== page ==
Andrew Lansley’s new vision for public health must overcome tough tests if it is to grow into a healthy being, says Alan Maryon-Davis.

The government’s command paper, Healthy Lives, Healthy People: update and way forward, was quietly slipped out in July. Has it mollified the malcontents? How well will all the bits fit together? And crucially, will it be good enough to cope with something on the scale of Germany’s E coli outbreak?

Let’s start with the backbone: Public Health England, a motley conglomerate of the Health Protection Agency, the National Treatment Agency for Substance Misuse, regional public health teams, public health observatories, cancer registries and other leftovers.

These will be aggregated into a national, “sub-national” and local service intended to strengthen emergency preparedness and resilience, gather health intelligence, build the evidence base, support local public health teams and provide leadership and a powerful voice.

But its first challenge will be to maintain its current functionality, particularly with regard to health protection, and forge itself into more than the sum of its parts without losing its best talent and experience.

The health secretary originally wanted Public Health England to be an integral part of the Department of Health so that he could have “a clear line of sight” to the public health front line. Others argued for either a special health authority or a fully arm’s length body to provide a degree of independence. Making Public Health England an executive agency of the DH is a compromise that gives the minister considerable command and control while providing a get-out if things go pear shaped. No such lucky escape for those experts swept into the new body. As civil servants it won’t be so easy for them to challenge the political line – risking a less evidence-based approach in times of crisis. Their main champion, the chief medical officer, can look forward to interesting battles ahead.

Unclear status

If Public Health England is the backbone of the new public health system in England, then its limbs are the local authority directors of public health. They will be responsible for leading on health improvement and ensuring health protection plans are in place, developed jointly with the national body, and that these plans are robust, well honed and hardwired to local services including environmental health, primary care and hospitals, social care and emergency services.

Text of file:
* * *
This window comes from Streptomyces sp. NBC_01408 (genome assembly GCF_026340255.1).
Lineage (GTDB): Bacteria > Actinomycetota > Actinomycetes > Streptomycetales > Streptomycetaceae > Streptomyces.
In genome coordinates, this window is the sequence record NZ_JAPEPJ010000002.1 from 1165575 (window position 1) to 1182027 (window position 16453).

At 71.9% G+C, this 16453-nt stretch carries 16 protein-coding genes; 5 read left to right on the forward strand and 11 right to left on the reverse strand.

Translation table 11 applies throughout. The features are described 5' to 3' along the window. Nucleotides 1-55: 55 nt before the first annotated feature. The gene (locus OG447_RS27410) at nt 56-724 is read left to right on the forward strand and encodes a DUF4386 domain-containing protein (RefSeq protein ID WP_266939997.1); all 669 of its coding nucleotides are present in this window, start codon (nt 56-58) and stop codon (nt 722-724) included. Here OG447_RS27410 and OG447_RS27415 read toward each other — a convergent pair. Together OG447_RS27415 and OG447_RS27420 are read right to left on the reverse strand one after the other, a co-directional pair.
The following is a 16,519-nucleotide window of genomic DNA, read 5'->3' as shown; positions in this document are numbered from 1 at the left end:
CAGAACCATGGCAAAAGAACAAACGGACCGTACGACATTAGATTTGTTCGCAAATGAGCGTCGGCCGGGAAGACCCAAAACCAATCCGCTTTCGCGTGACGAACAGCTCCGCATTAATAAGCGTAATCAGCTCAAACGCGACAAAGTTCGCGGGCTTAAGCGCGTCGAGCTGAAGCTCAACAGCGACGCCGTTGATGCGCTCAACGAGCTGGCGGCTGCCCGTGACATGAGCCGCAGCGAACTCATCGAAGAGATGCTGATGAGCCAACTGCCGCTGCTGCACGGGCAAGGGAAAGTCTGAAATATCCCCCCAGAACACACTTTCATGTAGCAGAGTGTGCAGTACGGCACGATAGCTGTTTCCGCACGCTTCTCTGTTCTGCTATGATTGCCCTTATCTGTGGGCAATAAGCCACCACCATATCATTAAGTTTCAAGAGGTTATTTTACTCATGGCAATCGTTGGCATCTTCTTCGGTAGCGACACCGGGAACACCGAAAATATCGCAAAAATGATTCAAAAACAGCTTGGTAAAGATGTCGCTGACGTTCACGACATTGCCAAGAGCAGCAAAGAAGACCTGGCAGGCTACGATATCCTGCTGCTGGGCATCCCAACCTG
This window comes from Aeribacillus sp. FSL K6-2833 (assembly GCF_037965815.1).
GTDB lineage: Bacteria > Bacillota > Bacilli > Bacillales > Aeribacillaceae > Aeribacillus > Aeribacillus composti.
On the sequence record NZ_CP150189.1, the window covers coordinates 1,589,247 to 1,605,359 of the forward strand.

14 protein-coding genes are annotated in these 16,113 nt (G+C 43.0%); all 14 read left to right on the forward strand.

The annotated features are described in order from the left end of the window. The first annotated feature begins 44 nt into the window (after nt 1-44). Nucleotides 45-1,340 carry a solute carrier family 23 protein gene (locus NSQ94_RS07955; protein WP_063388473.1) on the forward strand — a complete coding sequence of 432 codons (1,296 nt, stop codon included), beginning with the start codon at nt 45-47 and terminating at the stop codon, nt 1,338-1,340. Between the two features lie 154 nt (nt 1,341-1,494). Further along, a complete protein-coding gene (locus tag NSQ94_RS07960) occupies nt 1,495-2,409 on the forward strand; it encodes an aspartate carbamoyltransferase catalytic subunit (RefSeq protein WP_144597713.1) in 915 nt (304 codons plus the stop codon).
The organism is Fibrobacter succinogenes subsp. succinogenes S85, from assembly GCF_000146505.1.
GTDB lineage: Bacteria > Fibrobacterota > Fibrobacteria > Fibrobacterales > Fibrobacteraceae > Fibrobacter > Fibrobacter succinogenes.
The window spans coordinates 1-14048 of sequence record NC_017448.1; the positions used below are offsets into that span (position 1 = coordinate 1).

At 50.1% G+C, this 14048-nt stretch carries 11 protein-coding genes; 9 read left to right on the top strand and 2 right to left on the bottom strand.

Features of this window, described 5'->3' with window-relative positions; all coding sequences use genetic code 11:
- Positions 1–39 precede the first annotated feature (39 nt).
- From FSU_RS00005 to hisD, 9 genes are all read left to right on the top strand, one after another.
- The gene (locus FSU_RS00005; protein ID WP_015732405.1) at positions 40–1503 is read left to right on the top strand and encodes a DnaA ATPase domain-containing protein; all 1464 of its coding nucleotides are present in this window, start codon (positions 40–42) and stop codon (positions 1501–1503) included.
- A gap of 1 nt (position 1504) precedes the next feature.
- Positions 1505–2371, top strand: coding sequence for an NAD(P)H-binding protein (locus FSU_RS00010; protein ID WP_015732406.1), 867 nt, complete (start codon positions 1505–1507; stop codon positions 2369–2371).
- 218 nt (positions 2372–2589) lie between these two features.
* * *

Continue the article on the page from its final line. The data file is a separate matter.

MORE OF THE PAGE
To do this effectively public health directors must have real clout, on a par with directors of children’s services or adult social services. Unfortunately, in deference to localism, the government says it merely “expects” the director to have chief officer status reporting directly to the chief executive. This seems to me to be far too chancy. I would like to see regulations firmly spelling out the directors’ status through the secretary of state’s mandate.

Nor is it yet clear who is responsible for what in an emergency, such as an E coli outbreak. No doubt the local resilience forums will be reconfigured to reflect the new arrangements – but there has to be absolute clarity about roles and responsibilities. I know this is one of the main issues still being worked through by the national transition team.

The effectiveness and reliability of the new system will require the highest standards of professional public health expertise and leadership. Public health is a multidisciplinary specialty benefiting greatly from its diversity. But at present only the public health medics and dentists are subject to statutory regulation. The current voluntary register for non-medical/dental public health specialists is doing a fine regulatory job, but has its limitations, not least the lack of the full force of law (and adequate government funding).

With the public health workforce becoming increasingly non-medical/dental, and with a multiplicity of employers there’s a clear need for consistency to assure quality and protect public safety.

The potential risks if things go wrong are huge. A massive E coli outbreak is just one example of where public health decision making is literally a matter of life and death for large numbers. Another is pandemic flu. Or the next Buncefield. Or an overwhelming heatwave or flooding. Not to mention serious incidents in such public health programmes as cervical screening and immunisation.

And it is not just lives at risk – in an increasingly litigious society we’re bound to see ever more sizeable claims for compensation. Statutory regulation for all public health specialists regardless of professional background and clear rules about senior appointments would go a long way in providing comfort to the public, employers, policy makers and public specialists.

Andrew Lansley’s vision will be the biggest shake-up in public health in England for more than 35 years. Now is the time to ensure that the composite creature he is creating – backbone, limbs and all – is as robust and reliable as it will surely need to be.